The Kenwood Home That Houses the ‘Boss’
List Price: $1.65 million
Sale Price: $1.525 million
The Property: Because trees obscure most of its front, you can’t see much of the façade of this Kenwood Victorian. But if you’ve watched Boss, the Starz TV series featuring Kelsey Grammer as the fictitious Chicago mayor Tom Kane, you have seen a fair amount of the home’s interior. Last year and again this spring, it has been used as Kane’s residence on the show, as well as for some other residential sets. (A different property stands in for the exterior of the Kane home.)
The 12-room, 119-year-old house, which had been on the market for two years, was sold on May 3. Along with the deed, the sellers transferred the home’s TV contract to the buyers. It lasts into July, when shooting for the show’s next season wraps up.
Delaying their move into the home by a few months is OK with the new owners, Allison Thomas and her husband, Michael Schatz. Some of their children attend the Lab School at the nearby University of Chicago, and the family, which is moving from Lincoln Park, wanted to be in a new home closer to the school by the start of the next school year. A July move-in works. “While they’re inside, we can get some work done anyway,” Thomas says. “We’re repainting the exterior.”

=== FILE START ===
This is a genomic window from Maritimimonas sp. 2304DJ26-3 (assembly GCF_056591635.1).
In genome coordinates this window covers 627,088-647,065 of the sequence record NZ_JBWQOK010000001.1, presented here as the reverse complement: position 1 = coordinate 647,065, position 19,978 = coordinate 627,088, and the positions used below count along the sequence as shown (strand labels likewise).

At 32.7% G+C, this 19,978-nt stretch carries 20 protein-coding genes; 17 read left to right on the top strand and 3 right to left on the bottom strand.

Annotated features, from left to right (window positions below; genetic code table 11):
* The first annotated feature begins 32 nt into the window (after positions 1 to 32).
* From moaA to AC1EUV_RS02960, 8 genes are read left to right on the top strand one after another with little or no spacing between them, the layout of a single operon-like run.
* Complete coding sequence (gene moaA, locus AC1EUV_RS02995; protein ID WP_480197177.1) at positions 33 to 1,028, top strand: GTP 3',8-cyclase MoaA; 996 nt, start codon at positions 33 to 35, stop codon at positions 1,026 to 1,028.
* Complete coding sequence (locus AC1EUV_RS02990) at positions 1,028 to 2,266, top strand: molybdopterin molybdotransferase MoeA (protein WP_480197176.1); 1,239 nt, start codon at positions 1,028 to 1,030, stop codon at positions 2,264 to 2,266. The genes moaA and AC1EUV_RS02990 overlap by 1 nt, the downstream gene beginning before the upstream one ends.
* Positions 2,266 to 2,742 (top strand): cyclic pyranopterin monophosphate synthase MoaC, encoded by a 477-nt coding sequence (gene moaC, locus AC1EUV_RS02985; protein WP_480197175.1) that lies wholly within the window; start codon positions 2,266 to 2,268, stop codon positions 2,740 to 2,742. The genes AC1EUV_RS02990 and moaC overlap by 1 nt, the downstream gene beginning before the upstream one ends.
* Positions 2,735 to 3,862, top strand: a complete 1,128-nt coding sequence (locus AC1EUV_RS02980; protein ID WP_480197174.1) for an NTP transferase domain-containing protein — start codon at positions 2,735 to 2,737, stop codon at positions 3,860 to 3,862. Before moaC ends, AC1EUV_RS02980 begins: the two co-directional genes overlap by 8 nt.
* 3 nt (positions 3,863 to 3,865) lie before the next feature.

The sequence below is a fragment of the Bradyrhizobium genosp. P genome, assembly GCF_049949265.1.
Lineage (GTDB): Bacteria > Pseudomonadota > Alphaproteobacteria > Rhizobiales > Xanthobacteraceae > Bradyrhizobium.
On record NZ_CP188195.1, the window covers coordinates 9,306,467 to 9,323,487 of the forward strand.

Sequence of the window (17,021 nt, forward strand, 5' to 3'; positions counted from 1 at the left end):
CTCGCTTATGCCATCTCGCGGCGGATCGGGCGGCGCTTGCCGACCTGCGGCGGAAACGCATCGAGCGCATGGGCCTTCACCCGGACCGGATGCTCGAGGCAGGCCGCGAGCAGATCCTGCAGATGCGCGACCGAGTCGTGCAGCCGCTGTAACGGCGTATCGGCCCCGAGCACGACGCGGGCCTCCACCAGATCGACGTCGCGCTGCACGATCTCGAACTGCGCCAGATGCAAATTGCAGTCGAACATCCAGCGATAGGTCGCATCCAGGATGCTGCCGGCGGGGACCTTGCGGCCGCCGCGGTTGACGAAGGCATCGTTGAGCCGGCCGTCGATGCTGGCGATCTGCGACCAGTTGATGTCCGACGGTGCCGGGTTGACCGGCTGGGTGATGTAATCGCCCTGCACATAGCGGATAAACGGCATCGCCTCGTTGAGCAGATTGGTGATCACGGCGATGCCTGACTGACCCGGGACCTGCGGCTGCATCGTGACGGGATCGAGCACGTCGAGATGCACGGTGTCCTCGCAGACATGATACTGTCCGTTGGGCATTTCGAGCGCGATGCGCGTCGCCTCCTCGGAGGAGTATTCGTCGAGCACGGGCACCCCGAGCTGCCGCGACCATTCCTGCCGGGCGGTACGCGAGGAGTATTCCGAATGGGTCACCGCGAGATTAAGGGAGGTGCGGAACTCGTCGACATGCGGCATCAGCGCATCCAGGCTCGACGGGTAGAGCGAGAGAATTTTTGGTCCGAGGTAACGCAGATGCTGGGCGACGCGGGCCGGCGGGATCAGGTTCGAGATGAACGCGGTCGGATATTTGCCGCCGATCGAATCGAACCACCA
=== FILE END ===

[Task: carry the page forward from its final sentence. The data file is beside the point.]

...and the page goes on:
Neither Thomas nor the sellers’ agent, Robert Sullivan of Urban Search, would reveal how much the TV show is paying to use the home, but they both say that the sellers and the buyers will share this year’s take. “It’s been a pretty good deal for everybody,” Sullivan says.
The sellers, identified by the Cook County Recorder of Deeds as Eric Pelander and Evalyn Gates, first listed the house for sale in Mach 2010 (with a different agent). Sullivan says they had moved out of the house in the spring of 2011 when the show’s production company asked about shooting there for a few months. The company had planned to duplicate the home’s interiors on a soundstage for this season’s shoots, Sullivan says, but when the home remained unsold, producers asked about using it again instead.
At the home’s listing, you can get a better look at the home’s exterior and see the interior as the sellers—not the production company—had it decorated. The house has three fireplaces, parquet flooring, a modern kitchen, and lots of vintage woodwork. Other details have been more transitory. “Every time I come down here,” Thomas says, “[the production company has] wallpapered or painted another room to use it a different way.”
Price Points: According to county records, the sellers paid $752,500 for the home in 1997. Sullivan says that they did a complete renovation, which included all new mechanical systems, a kitchen remodel, and the addition of a family room. They first put it on the market at $2.3 million; when Sullivan took over the listing in September 2011, the price was reset at $1.9 million and later came down to $1.65 million. The final sale price is two-thirds of what the sellers were originally asking.